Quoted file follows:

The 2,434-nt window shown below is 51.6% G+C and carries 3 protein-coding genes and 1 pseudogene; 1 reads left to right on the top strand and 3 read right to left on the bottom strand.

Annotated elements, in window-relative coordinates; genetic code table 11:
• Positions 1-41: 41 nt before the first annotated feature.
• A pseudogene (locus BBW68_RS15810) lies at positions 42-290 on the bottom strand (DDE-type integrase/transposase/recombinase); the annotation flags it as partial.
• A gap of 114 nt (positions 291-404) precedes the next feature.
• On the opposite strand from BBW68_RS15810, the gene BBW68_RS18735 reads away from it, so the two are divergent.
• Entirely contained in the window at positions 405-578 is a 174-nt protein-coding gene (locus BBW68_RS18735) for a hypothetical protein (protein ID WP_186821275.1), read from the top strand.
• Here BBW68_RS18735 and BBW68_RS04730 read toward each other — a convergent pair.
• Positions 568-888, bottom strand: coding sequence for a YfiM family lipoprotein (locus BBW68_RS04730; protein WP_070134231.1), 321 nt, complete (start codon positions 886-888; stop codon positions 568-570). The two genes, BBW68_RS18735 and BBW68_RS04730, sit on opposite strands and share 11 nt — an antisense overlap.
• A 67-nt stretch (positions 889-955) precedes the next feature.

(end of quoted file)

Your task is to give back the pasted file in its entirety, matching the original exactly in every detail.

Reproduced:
The 2,434-nt window shown below is 51.6% G+C and carries 3 protein-coding genes and 1 pseudogene; 1 reads left to right on the top strand and 3 read right to left on the bottom strand.

Annotated elements, in window-relative coordinates; genetic code table 11:
• Positions 1-41: 41 nt before the first annotated feature.
• A pseudogene (locus BBW68_RS15810) lies at positions 42-290 on the bottom strand (DDE-type integrase/transposase/recombinase); the annotation flags it as partial.
• A gap of 114 nt (positions 291-404) precedes the next feature.
• On the opposite strand from BBW68_RS15810, the gene BBW68_RS18735 reads away from it, so the two are divergent.
• Entirely contained in the window at positions 405-578 is a 174-nt protein-coding gene (locus BBW68_RS18735) for a hypothetical protein (protein ID WP_186821275.1), read from the top strand.
• Here BBW68_RS18735 and BBW68_RS04730 read toward each other — a convergent pair.
• Positions 568-888, bottom strand: coding sequence for a YfiM family lipoprotein (locus BBW68_RS04730; protein WP_070134231.1), 321 nt, complete (start codon positions 886-888; stop codon positions 568-570). The two genes, BBW68_RS18735 and BBW68_RS04730, sit on opposite strands and share 11 nt — an antisense overlap.
• A 67-nt stretch (positions 889-955) precedes the next feature.